We salute Taylor for her brave and honest heart.
The tweets above are just a portion of the story Taylor shared today on Twitter, you can read the rest of what she shared here.
Editor’s Note: If you or anyone you know is a victim of abuse, please share the National Abuse Hotline phone number: 1-800-799-7233
Twitter is the place most of us go to write about our fleeting emotions throughout the day, subtweet about your job, comment on the latest pop culture event or share the good and bad news of the internet with the rest of your followers. And unless you’ve managed to join the elite club that is Black Twitter, for the most part, your tweets are a drop in the bucket. But if you’re a celebrity, your thoughts and feelings are weighed more heavily and your presence on this social network puts you in touch with adoring masses or an angry mob.
Most celebs need to ignore the haters and naysayers. But Erykah Badu aka @fatbellybella is just not like most celebrities. And if you come for her and she sees you, you can bet you’re going to get mildly clowned… for an extended period of time.
And honestly, the way some people come at Erykah, most of it is quite justified.
Click through the following pages and see what I mean.
After some pressure from civil rights groups like Rev. Jesse Jackson’s Rainbow PUSH Coalition and ColorofChange.org, along with the transparency of other Silicon Valley giants like Facebook and Google, Twitter has released its diversity numbers. And, no surprise, the company found that its staff is lacking in women and minority workers. Nearly 90 percent of Twitter’s workers are White or Asian. That same percentage occupy technology jobs. About 70 percent of the staff, overall, are White or Asian.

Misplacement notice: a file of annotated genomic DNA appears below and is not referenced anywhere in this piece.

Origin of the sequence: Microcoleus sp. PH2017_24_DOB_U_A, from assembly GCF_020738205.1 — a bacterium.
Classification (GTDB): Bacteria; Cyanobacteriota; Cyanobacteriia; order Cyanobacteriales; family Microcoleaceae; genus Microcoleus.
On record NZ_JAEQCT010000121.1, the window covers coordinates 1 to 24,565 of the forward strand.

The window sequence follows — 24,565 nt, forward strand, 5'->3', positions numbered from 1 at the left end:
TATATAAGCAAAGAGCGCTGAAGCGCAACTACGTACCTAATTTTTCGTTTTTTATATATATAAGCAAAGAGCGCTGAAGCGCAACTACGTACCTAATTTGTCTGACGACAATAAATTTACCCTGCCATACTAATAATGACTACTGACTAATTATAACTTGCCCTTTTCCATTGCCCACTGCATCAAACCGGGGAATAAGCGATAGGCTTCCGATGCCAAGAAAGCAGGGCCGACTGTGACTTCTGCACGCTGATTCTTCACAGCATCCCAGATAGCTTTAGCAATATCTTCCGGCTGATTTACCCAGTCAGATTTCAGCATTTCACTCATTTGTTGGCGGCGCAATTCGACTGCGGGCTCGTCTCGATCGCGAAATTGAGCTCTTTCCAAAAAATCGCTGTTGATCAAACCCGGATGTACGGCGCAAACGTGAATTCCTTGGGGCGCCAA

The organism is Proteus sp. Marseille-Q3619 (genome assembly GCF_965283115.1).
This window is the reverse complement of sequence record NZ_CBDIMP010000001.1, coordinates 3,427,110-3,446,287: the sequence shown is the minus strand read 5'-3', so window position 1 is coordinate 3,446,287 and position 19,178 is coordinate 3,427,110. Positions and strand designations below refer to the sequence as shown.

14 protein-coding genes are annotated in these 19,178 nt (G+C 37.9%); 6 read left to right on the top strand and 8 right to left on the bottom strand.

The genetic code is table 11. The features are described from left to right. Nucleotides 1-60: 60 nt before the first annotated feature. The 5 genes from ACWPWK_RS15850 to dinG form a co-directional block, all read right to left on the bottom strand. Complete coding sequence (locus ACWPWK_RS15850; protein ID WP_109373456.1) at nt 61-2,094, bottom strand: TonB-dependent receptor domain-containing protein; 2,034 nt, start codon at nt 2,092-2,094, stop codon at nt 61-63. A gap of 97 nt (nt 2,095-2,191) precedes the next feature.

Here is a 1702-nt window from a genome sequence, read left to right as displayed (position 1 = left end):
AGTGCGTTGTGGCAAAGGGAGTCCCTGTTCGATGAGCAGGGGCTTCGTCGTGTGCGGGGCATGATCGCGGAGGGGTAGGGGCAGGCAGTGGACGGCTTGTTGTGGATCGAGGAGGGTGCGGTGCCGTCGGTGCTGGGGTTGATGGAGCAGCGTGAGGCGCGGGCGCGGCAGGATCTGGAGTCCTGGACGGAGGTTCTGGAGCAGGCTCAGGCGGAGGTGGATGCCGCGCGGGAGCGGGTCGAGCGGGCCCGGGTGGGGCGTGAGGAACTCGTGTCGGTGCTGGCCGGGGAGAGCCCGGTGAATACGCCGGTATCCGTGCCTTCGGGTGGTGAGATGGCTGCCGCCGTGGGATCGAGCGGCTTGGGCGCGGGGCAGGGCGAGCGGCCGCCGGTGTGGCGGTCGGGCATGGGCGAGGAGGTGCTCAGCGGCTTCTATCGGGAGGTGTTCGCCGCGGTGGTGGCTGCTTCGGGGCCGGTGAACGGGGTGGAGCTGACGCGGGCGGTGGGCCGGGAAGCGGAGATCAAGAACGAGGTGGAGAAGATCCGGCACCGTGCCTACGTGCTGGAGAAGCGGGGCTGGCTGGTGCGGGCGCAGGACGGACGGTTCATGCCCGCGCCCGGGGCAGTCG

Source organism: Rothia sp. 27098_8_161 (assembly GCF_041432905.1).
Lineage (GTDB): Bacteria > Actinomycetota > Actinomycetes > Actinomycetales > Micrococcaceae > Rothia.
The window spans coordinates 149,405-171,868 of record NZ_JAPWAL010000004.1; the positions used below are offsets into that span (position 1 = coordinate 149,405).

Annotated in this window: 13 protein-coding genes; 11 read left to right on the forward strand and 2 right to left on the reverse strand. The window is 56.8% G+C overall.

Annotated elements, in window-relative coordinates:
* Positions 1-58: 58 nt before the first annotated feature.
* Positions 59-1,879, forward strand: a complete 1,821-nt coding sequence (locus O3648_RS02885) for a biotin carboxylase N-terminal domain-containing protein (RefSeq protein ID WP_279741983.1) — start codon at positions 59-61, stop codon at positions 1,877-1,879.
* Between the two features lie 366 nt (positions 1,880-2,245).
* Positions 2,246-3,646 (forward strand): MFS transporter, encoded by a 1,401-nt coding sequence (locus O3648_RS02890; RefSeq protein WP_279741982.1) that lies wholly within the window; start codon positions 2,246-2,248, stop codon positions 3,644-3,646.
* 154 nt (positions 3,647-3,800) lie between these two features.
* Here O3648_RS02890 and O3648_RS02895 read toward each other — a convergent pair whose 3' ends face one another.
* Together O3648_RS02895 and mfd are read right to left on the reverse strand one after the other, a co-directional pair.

Seventy percent of the company’s staff are male. That percentage goes up to 90 percent when you look at just the tech workers, and 79 percent when you look at the company leadership.
“A Twitter that we can be proud of is diverse, and it’s inclusive,” writes Janet Van Huysse, VP of diversity and inclusion, in a blog post. She says there are a number of employee groups that will be helping with this task, including WomenEng, a women in engineering group, and Blackbird for “Tweeps of color.” Van Huysse says the company has also partnered with Girls Who Code and other groups, as well as lent its support to organizations like Black Girls Code in order to build outreach to diverse groups.
“We know the critical importance of actively recruiting from under-represented communities such as women’s colleges and historically black colleges and universities (HBCUs),” the blog post also says.
ColorOfChange.org released a statement on behalf of its executive director, Rashad Robinson, in response to the report, that reads in part:
“Twitter benefits a great deal from the creativity, energy, and intelligence of Black folks engaging on the platform — both financially and in terms of popularity. Twitter’s blog post recognizes that there is a problem and states a commitment to fixing it. So we invite Twitter to work with ColorOfChange and our allies in hosting a public forum that addresses the company’s plan to recruit and retain more Black talent. We stand ready to help and hope that they will be a leader in this effort to make Silicon Valley a better representation of America.”
All of the big digital companies say that being diverse within their ranks is necessary to keep up with the diversity of users. Black Twitter in particular has become a force that drives the success of television shows like Scandal and has everyone talking about #TimeTitles based on this story from Time magazine, “This Is What Bae Means” based on the new song by Pharrell.
Now that Silicon Valley is aware of its deficiencies, the key will be sticking with what it takes to correct them. This isn’t going to be a quick fix. Turning around an entire industry culture, training workers to operate on the back end of these systems and sustaining that commitment will have to happen over time.
Social Media brings us closer every day. Unfortunately, that closeness includes exes and haters. On Facebook, these moves are fair game. But if this were real life we’d call the cops
The Passive-Aggressive Poster
Post a selfie, this person writes a status about being self-absorbed. Complain about work, they post a prayer about being grateful to have a job. It’s like having an obnoxious shadow that throws salt on everything you say.